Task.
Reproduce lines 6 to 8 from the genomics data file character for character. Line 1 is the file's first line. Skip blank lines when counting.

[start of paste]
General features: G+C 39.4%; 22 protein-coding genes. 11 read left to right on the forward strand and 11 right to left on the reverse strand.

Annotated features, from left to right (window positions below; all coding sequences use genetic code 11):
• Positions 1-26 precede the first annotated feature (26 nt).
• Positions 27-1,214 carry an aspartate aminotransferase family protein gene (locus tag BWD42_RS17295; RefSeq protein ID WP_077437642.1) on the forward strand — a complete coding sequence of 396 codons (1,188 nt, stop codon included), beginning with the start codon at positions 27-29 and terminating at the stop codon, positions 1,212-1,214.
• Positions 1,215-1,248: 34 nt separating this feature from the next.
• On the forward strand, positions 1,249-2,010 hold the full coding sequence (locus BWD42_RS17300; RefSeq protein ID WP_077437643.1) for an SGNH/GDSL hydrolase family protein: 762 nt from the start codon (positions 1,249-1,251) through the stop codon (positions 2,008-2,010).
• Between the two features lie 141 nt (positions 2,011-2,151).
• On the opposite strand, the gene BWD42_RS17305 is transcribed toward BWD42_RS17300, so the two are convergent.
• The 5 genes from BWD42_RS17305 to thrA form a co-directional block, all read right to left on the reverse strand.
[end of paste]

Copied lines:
• On the forward strand, positions 1,249-2,010 hold the full coding sequence (locus BWD42_RS17300; RefSeq protein ID WP_077437643.1) for an SGNH/GDSL hydrolase family protein: 762 nt from the start codon (positions 1,249-1,251) through the stop codon (positions 2,008-2,010).
• Between the two features lie 141 nt (positions 2,011-2,151).
• On the opposite strand, the gene BWD42_RS17305 is transcribed toward BWD42_RS17300, so the two are convergent.